This exhibit is one example of cultural appropriation. We understand that artists may be inspired by dia de los muertos, but this present work is disrespectful and hurtful. There has been no effort to build relationships with Latina/o artists or the broader community. Those involved with this exhibit potentially will gain economic and social capital from this appropriation, while we as Latina/o artists continue to struggle for gallery space, media exposure, revenue opportunities, and acknowledgement as legitimate artists.

In Minnesota, Latina/o artists are undervalued. When we are invited to participate, we are often asked to donate our time, resources, or even our art. If we are paid, it is often at a lower rate than white artists for similar caliber of work. Nationally, white artists comprise 77 percent of all working artists compared to Latina/os who comprise a mere 8.3 percent.1 It is unjust for people to continue to purchase and exhibit culturally appropriated art.

However, we are not satisfied being invited to the table as your token Latina/o artist. If art galleries would like to showcase dia de los muertos art, it is their responsibility to research and build intentional relationships with local Latina/o artists. We invite non-Latina/o artists who wish to participate in dia del los muertos practices to collaborate with our communities. This means that you do not only acknowledge our existence during dia de los muertos or cinco de mayo, but all year long. Become knowledgeable about our social movements. Work as an ally to fight for immigrant rights, close the educational gap, stop gender violence especially against queer and tran Latina/os (among numerous other issues). To the journalists, we demand responsible reporting that does not rely on stereotypes that misrepresent our cultures.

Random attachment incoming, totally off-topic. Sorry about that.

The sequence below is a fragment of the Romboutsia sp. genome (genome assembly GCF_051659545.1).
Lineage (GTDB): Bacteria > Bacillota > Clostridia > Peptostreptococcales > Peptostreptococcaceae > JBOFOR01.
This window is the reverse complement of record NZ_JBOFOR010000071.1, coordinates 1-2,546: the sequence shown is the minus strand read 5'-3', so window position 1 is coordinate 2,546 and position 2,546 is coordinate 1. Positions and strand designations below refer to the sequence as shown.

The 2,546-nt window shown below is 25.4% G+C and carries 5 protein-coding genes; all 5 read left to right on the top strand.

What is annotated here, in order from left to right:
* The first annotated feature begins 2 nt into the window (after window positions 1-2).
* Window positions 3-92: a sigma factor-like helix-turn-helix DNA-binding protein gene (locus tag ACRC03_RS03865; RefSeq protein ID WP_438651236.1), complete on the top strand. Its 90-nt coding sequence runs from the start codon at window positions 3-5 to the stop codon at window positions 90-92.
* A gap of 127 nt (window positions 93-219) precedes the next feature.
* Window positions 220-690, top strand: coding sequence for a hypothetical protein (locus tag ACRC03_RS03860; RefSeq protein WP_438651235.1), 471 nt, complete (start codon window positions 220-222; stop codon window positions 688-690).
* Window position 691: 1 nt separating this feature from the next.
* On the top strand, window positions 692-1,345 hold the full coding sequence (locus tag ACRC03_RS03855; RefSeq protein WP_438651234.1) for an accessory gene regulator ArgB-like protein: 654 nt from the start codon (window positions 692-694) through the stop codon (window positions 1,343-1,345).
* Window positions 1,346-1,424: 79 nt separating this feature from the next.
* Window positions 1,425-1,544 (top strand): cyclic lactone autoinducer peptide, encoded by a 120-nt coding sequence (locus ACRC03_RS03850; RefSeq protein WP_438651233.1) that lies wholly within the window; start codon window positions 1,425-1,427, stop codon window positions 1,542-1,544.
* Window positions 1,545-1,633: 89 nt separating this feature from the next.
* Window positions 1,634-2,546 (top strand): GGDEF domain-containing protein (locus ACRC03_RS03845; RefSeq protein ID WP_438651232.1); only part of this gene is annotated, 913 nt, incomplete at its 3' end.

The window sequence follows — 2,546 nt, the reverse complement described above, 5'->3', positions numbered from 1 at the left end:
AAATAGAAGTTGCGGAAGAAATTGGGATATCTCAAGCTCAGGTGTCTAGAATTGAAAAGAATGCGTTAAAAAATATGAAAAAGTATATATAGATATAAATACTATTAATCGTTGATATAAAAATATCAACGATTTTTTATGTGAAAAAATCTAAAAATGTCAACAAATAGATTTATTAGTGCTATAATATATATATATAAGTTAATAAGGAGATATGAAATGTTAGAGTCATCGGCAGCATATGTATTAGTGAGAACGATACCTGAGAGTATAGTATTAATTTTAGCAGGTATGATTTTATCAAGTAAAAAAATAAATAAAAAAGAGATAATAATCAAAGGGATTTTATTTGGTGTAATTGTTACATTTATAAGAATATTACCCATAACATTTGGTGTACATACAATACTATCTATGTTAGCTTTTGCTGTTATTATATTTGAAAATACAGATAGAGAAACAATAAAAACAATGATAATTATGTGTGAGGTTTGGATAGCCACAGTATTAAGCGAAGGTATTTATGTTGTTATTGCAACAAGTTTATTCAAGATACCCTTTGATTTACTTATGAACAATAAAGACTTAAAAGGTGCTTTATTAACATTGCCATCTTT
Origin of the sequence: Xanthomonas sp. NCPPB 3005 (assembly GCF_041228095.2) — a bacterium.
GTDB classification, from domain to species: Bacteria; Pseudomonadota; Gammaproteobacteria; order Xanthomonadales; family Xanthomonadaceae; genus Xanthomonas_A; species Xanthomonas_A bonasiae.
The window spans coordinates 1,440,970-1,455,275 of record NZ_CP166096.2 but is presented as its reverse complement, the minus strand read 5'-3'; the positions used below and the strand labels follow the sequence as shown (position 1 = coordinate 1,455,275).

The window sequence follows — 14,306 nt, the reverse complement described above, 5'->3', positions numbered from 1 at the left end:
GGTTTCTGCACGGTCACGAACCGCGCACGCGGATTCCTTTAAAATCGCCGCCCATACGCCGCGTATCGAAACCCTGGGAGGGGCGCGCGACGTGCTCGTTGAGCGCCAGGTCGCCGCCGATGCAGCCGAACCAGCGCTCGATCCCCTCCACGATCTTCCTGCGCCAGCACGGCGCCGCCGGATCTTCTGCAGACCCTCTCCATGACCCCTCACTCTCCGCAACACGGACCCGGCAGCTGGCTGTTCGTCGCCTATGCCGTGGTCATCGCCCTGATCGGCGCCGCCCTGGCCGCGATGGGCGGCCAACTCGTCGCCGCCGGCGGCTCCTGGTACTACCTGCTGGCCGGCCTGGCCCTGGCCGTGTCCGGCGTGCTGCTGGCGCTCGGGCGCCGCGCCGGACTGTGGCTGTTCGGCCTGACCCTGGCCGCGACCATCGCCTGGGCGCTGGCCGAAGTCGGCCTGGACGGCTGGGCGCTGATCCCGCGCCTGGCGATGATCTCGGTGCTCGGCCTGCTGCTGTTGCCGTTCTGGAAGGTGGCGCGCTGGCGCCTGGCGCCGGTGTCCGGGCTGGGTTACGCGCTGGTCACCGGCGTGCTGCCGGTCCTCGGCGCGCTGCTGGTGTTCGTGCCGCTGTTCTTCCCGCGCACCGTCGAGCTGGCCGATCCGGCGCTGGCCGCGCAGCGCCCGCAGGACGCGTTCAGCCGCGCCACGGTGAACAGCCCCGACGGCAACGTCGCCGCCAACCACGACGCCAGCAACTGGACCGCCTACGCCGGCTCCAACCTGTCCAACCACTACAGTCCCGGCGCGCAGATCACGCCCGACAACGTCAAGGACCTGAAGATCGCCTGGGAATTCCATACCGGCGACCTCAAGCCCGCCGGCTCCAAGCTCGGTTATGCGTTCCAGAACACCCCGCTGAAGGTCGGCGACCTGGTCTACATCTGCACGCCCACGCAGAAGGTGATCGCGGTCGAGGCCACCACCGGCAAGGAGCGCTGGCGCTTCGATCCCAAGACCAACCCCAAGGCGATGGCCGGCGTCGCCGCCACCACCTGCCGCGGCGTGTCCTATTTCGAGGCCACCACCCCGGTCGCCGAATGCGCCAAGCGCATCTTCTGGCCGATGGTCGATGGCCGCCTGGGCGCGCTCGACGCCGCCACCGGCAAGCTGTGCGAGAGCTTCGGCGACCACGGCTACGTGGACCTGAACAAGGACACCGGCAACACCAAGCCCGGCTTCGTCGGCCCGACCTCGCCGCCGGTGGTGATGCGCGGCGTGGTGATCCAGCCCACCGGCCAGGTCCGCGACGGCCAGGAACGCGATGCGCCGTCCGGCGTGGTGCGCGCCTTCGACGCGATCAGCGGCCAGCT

In closing, we ask you to think more critically about the work exhibited in your gallery and invite you to support Latina/o artists in the future.


Marisa Martinez, Artist and Teacher
Jessica Lopez Lyman, Artist and PhD Candidate
Emmanuel Ortiz, Artist and Community Organizer
Alex Mendoza, Artist and PhD Candidate
Dougie Padilla, Artist and Cultural Activist 

1 BFAMFAPhD, Artists Report Back: A National Study on the Lives of Arts Graduates and Working Artists 2014.

Posted on September 7, 2014

The Shadow Hero: Add this new book to your comic collection

The Shadow Hero  By Gene Luen Yang and Sonny Liew

It is hard to find superhero books that affirm the identity of young readers of color.  Many of the popular superheroes continue to uplift white men as the one who saves the city.  It is especially rare to find Asian-American characters within superhero comics.  This new book, The Shadow Hero is based off of what was to be believed as the first Asian-American superhero, the Green Turtle.  Little is known of the Green Turtle’s origins from the 1940′s comic series.  This comic shares the origin story of Green Turtle, created by the brilliant Gene Luen Yang and Sonny Liew.

Hank Chu is the son of a grocer in Chinatown.  He imagines himself living a simple life running the family business, while his spunky mother envisions a future much different for her son.  She wants him to be a superhero.  She sews him a costume and plots ways for him to gain powers and become the superhero she imagined.  Hank, through trial and error figures out what being the Green Turtle will mean for himself and others.  The story has some similar elements of a superhero storyline.  At the same time, it explores the life of being Chinese-American in the 1930′s, interweaving history, race, and identity within this narrative, while providing many opportunities to laugh.  It is a fun book for young teens, comic lovers, and superhero fanatics.  If you are looking for ways to get back into reading for yourself or your teen, check out the graphic novel collection.  They are engaging, artful, and pure fun!